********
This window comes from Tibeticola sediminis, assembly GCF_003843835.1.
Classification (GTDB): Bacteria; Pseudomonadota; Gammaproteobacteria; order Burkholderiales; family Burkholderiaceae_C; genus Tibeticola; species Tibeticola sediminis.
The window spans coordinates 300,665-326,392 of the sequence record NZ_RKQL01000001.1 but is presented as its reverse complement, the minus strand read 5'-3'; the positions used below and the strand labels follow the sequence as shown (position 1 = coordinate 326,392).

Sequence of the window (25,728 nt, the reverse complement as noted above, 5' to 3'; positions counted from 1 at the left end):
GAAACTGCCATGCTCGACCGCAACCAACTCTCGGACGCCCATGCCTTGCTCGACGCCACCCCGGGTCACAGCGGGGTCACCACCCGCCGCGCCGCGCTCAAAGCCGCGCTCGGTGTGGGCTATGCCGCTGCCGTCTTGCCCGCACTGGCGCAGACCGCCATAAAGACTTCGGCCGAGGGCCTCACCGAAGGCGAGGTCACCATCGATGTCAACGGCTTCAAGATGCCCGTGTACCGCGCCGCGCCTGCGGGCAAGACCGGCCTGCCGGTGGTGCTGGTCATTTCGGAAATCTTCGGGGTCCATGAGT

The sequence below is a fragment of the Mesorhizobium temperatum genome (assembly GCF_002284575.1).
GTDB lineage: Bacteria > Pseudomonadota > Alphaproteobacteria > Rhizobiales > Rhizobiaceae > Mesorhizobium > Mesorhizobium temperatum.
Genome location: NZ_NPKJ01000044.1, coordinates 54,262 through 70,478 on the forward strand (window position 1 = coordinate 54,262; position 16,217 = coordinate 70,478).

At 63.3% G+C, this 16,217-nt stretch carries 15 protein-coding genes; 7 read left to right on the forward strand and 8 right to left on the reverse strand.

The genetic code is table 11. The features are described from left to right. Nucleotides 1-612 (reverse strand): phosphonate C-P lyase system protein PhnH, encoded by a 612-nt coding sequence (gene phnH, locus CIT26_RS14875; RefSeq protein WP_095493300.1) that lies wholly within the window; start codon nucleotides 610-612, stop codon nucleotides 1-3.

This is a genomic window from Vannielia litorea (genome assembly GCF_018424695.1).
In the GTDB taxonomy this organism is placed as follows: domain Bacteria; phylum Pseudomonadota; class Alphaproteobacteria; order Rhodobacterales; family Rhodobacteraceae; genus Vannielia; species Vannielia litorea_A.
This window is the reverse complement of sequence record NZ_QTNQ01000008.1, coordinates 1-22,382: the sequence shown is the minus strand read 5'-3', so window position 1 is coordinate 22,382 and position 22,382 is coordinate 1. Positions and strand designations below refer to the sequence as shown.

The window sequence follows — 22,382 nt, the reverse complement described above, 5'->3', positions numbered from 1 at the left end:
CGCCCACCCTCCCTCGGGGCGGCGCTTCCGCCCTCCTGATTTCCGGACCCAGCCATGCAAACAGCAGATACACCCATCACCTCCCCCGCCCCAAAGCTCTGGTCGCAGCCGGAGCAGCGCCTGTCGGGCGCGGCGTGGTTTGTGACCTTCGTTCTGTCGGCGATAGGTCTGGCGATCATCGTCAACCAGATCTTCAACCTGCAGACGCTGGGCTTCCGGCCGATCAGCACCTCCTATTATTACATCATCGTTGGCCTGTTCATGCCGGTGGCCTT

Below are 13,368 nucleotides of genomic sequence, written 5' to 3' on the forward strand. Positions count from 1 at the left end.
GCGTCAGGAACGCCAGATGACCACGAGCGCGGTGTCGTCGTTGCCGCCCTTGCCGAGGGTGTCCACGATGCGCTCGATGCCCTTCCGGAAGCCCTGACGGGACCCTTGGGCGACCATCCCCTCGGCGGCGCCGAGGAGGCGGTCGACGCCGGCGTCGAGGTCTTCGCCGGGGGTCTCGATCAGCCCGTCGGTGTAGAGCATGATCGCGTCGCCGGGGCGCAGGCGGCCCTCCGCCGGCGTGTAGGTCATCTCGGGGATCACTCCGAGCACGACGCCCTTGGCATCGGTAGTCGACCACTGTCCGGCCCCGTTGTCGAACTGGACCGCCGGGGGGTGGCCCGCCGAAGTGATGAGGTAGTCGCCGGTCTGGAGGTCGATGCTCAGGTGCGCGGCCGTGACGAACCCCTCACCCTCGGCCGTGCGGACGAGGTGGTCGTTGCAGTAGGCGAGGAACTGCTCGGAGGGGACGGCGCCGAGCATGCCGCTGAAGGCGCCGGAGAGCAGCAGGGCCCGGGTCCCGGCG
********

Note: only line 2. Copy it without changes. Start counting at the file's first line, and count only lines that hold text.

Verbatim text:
Classification (GTDB): Bacteria; Pseudomonadota; Gammaproteobacteria; order Burkholderiales; family Burkholderiaceae_C; genus Tibeticola; species Tibeticola sediminis.